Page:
The Santiam Pass Ski Lodge west of Sisters, which is being restored back to its original 1940s design, was recently placed on the National Register of Historic Places.
The national designation puts the dilapidated lodge on the official list of historic places across the United States worthy of being preserved.
Salem couple Dwight and Susan Sheets, who founded Friends of Santiam Pass Ski Lodge to renovate the vacant lodge, said the national placement will help immensely with grant applications to fund the project, estimated to cost between $2 million and $3 million.
The lodge also gained attention across the state last week when Restore Oregon, a nonprofit historic preservation group, put the lodge on its 2019 list of most endangered places in the state.
“It’s not just an old building,” Dwight Sheets said. “It’s an old building that truly has a lot of unique value to it.”
The U.S. Forest Service recognized the historic value of the lodge and officially nominated it last year to the National Register of Historic Places.
The nomination was sent to the National Park Service, which oversees the register.
In its nomination, the Forest Service highlighted the lodge’s rustic architectural style of the era. The lodge was built by members of the Civilian Conservation Corps with locally harvested and milled lumber and stone quarried from nearby Hogg Rock.
Catherine Lindberg, an archaeologist for the Willamette National Forest, evaluated the historical significance of the lodge in an 1989 report that first advocated for the lodge to be listed on the national historic register.
“The lodge and its associated structures warrant continued careful preservation and future management in keeping with their historic values,” Lindberg wrote. “Architectural and cultural values should be specifically addressed in future management plans and decisions, so that these values will be protected for future generations.”
Lindberg’s report was the first to recognize the historic elements of the lodge, and got the process started to list the property nationally, according to the Sheetses.
“It’s been a long time coming,” Dwight Sheets said. “I think this is a real tribute to (Lindberg) and her work through the years.”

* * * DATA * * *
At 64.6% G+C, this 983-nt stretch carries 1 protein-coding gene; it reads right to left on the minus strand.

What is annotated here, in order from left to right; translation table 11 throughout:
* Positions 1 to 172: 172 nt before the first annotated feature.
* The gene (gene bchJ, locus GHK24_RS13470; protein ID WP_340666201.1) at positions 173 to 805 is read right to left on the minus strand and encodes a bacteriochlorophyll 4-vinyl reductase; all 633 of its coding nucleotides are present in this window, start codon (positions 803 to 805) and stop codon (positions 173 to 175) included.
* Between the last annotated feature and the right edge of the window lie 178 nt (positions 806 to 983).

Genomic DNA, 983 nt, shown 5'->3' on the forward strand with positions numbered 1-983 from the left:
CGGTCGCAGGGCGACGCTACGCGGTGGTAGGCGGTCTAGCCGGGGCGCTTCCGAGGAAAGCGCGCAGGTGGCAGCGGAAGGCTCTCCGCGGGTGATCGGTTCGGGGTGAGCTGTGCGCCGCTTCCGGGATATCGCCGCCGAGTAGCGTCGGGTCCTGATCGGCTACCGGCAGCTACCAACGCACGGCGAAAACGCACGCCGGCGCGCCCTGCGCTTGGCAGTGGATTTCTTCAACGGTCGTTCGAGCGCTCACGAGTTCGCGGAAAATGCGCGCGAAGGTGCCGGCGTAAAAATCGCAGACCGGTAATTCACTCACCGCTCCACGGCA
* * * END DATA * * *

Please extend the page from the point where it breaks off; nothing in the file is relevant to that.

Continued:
Dwight and Susan Sheets signed a five-year permit in May from the Forest Service to start work on the lodge, which opened in 1940 across from the Hoodoo Ski Area on U.S. Highway 20 in the Willamette National Forest.
Within five years, the couple expects the lodge to be open for daytime visits. There are no plans for overnight guests at the lodge, which sits on 26 acres near the top of Santiam Pass on Forest Service property.
The first step in funding the five-year project came earlier this year, when the State Historic Preservation Office awarded the nonprofit Friends of Santiam Pass Ski Lodge a $20,000 grant. The grant will be used to replace the lodge’s 75 wood sash windows that are broken and boarded up. When the lodge was last open in the 1980s, the windows gave visitors a clear view of the surrounding mountains.
Over the winter months, staff from Stayton Wood Windows will take the 75 windows to their shop and repair or replace the windows as needed. About five of the windows are completely destroyed and need to be replaced. Another 15 to 20 have significant damage, according to the Sheetses.
“Most of them were in great shape because they were boarded over,” Susan Sheets said.
Last month, Friends of Santiam Pass Ski Lodge received a second grant for $25,000 from the Kinsman Foundation, which supports historic preservation in Oregon. The latest grant funding will go toward the demolition of modern additions to the lodge that were added after 1958. Specifically, the plan is to remove an unnecessary three-story staircase, exterior hallway and open area near the entrance.
Removing the additions will bring the lodge back to its original character, the Sheetses said.
The couple plans to start the work in the spring.
“We wanted to have that done this fall,” Susan Sheets said. “We are thinking now we are going to have to do it in early spring, as soon as the snow melts, because there just isn’t enough time.”
The lodge has sat vacant since 1986, when it was last used by a church group. The Forest Service did not approve any permits to operate the lodge until this year.
The lodge was built between 1939 and 1940 and stayed open for 46 years. It attracted thousands of guests year-round who visited during ski trips, summer camps and hikes over Santiam Pass.
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